Region 7 represents at Mark of Excellence Awards

SPJ's Mark of Excellence AwardsMissouri had three honorees and the states of Iowa and Nebraska had one each to represent Region 7 (Iowa, Kansas, Nebraska, Missouri) in the Society of Professional Journalists’ 2013 national Mark of Excellence Awards, announced Tuesday.

Allison Pohle of the University of Missouri-Columbia, writing for the St. Louis Post-Dispatch, was a finalist in the feature-writing category among large schools for her work, “Kirkwood Father Tries to Find Meaning in Daughter’s Death;” the staff of VoxMagazine.com at the Missouri School of Journalism was a finalist in the online feature reporting category for “Matters of Faith;” and Vox Magazine’s iPad app was chosen best digital-only student publication.

Suhaib Tawil of the Iowa State Daily at Iowa State University was a finalist in the general news photography category among large schools for “ROTC Training During Spring 2013.”

Jenna Jaynes of the Time-Warner Educational Access Channel and the University of Nebraska-Lincoln was a finalist in television feature reporting for “Nebraska’s First Male Color Guard Member Lives His Dream.”

The national awards recognize exceptional collegiate journalism in all 12 of SPJ’s regions over the previous calendar year and are chosen from the first-place winners at the regional level. This time, instead of first-, second-, and third-place awards, SPJ named a winner and two finalists for each category.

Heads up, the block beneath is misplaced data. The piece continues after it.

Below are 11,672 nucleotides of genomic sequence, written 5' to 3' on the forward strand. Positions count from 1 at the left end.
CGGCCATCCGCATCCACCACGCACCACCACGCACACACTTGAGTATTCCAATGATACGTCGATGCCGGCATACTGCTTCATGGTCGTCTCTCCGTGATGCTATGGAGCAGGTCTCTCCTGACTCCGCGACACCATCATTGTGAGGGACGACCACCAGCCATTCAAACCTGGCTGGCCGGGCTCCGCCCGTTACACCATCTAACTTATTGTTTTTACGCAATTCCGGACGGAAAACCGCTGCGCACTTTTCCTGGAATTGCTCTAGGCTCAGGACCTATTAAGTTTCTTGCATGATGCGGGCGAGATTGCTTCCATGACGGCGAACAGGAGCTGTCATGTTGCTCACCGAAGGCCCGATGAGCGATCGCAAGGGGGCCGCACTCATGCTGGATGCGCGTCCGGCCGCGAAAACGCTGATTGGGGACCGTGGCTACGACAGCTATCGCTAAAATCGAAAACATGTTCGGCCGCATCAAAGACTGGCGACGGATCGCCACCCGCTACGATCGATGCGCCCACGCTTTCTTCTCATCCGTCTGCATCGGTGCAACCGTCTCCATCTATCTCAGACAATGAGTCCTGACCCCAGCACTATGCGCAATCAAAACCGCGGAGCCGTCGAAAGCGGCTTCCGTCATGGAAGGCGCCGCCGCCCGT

Not all categories were mentioned, however. If the judges determined that no entries were excellent by SPJ’s standards, the category was left blank. All judges have at least three years’ worth of professional experience in their respective fields. They are not permitted to review entries from their own regions.

(Complete disclosure: I have been an MOE judge the past three years, first as president of SPJ’s St. Louis Pro Chapter and now as Region 7 director.)

School divisions were based on cumulative undergraduate and graduate enrollment, with large schools having a minimum of 10,000 registered students. For some categories, school size was not a factor.

Winners in each category will be recognized during the Student Union event at the Excellence in Journalism 2014 conference in Nashville, Tennessee, Sept. 4-6. A full list of MOE Award recipients is available on SPJ’s website.

4 tips on freelancing for newspapers

Freelance Writing TipsThanks to the economy, the market for freelance writers and editors has ballooned.

That’s because America’s slow crawl back toward fiscal stability gives daily and weekly print publications hope for revitalization via digital alter egos that prefer original content to aggregation — the hand-me-down stories culled from outside sources. These publications are limited, however, because when media corporations’ stock prices fell, staffs were cut.

The result: too many news operations with too few people to gather news. One estimate puts newspaper journalism’s total staff losses in the United States since 2007 above 40,000.